The Huacaya Golden Fleece award went to an amazing white fleece from the Snowmass herd...scoring an incredible 95/100...certainly the highest score that I have seen.

The weather was dry for most of the time...not much sunshine...but best to have the shades just in case

Checking out the gear of the guy infront...

We were lucky enough to win a prize in the charity raffle...Calamity Bear...she wasn't very well behaved at the gala dinner...and her tiara did slip a little...but she is still in one piece!

World Alpaca Conference Calamity Bear

I will share some pearls of wisdom from the conference, but my first would be not to drink more than your share of the pink champagne...but I was not alone!!

Wednesday, 4 April 2012

An Almost Illegal Tangle...

Well, the weather is certainly keeping us on our toes in Cumbria...we didn't have time to put away the suncream, before we needed our snow shoes. Yesterday we had horizontal really was blowing some gale...unfortunately I had left the garden umbrella up...we no longer have a garden umbrella...oops.

Thankfully no other damage was sustained, and we have kept our electricity supply...for a change. However, I was greeted rather keenly by Almo (Anzac Almost Illegal) this morning. Obviously a length of bramble had blown in to his field and he had gotten himself well and truly tangled. Despite the fact that he is now working, he was back into cria mode..."get this thing off-of-me Mummy!"...and he just stood as I managed to free it from his fleece.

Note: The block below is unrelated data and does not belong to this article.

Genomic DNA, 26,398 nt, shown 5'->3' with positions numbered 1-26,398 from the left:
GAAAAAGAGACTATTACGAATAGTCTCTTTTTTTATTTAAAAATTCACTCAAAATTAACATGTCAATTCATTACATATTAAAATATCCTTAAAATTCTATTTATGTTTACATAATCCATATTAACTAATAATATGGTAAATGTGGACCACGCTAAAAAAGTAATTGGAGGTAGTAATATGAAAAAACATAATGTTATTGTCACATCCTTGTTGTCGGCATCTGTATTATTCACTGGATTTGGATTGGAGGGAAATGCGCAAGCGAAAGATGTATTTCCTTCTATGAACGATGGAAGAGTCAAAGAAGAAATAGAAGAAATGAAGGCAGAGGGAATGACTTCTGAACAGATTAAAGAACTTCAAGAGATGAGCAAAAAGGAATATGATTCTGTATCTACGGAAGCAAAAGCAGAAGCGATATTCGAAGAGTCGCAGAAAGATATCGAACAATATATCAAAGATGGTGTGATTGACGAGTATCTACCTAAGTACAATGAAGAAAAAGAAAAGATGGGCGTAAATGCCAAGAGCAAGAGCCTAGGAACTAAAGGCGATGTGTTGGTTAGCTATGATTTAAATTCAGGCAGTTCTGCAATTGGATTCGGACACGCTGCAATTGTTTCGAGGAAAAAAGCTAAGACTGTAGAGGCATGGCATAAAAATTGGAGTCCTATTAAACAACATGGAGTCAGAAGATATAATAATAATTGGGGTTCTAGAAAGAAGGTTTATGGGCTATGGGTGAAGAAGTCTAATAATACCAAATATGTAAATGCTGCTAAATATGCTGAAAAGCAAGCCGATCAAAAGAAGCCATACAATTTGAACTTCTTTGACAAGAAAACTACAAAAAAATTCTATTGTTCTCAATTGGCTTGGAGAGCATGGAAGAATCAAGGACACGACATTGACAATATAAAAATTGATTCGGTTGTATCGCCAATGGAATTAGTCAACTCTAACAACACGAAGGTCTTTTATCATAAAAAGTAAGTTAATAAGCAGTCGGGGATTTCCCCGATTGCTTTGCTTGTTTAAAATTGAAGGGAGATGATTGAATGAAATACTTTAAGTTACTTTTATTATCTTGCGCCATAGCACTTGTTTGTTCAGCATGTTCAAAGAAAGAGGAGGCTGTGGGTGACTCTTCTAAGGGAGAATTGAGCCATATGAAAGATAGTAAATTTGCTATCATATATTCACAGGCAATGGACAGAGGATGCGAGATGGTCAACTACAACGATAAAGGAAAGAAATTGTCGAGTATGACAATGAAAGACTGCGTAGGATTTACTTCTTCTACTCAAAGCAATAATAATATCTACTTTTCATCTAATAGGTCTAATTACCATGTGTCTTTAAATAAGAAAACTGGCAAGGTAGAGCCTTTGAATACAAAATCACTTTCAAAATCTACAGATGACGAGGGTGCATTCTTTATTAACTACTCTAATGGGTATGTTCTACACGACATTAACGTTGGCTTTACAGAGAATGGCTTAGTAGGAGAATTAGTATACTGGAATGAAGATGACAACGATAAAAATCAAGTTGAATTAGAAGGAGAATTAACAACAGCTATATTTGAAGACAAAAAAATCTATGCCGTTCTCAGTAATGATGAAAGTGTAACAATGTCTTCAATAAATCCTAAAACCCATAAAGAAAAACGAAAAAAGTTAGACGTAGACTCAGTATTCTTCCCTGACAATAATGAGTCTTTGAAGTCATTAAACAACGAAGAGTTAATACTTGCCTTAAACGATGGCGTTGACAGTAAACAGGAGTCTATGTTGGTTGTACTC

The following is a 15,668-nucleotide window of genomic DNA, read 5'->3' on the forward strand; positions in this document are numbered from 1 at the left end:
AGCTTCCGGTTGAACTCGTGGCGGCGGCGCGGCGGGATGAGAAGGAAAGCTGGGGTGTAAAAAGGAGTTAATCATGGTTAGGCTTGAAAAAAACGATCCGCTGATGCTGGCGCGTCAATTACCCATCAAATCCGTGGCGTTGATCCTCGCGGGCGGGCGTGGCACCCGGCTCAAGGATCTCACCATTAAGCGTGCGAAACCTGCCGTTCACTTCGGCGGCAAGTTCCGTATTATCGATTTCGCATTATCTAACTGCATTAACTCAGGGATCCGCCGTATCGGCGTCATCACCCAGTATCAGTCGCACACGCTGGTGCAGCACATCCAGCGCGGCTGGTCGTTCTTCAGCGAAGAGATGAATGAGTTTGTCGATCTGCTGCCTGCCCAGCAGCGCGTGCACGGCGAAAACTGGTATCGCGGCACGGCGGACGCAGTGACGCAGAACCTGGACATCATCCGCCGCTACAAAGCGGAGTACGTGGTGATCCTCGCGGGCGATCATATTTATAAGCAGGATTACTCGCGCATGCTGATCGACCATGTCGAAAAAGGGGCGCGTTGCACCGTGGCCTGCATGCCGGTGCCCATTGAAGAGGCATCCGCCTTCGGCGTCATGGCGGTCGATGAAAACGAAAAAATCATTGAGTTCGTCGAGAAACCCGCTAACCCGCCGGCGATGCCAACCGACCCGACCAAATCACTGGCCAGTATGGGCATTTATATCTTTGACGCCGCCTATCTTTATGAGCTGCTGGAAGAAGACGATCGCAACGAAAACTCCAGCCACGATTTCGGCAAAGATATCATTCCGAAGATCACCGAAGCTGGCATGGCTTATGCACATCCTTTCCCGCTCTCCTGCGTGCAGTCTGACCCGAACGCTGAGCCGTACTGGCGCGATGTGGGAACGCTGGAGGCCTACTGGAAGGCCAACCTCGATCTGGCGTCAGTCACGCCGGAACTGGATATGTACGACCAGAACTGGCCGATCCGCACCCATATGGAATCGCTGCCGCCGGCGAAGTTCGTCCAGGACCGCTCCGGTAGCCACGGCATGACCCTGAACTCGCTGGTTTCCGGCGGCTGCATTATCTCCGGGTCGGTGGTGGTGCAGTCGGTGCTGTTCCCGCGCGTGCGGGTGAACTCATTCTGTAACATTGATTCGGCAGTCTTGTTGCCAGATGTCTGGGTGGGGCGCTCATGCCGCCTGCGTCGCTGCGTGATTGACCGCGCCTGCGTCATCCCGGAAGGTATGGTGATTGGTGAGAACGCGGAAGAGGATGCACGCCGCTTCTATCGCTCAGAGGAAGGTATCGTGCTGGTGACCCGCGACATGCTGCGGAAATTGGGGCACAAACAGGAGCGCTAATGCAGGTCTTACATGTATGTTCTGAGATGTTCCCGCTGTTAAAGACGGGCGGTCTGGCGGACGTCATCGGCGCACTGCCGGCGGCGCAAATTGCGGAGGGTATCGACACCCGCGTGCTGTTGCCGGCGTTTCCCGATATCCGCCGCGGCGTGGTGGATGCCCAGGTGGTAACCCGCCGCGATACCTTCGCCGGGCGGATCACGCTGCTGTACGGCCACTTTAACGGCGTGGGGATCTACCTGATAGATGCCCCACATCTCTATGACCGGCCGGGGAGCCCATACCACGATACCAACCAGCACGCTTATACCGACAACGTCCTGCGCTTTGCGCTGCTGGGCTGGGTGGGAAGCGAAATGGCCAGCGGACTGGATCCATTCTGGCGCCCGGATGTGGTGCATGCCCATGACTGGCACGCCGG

Anzac Almost Illegal

Although Almo looks a picture of innocence, we have to keep him and Waradene St. Patrick of EPC seperate. We have tried them in together but Almo just will not back down and St. Patrick isn't going to let him win at any after a burst lip they have a fence between them. St Patrick definitely thinks that all of the girls belong to him...and even keeps Snowstorm our Suri wether in check

Waradene St Patrick of EPC with Snowstorm

This is St. Patrick annoyed with Almo for even daring to look at his girls!

Anzac Hollywood's Attitude who is the biggest of our stud males, is the one that always keeps out of trouble...nothing to prove!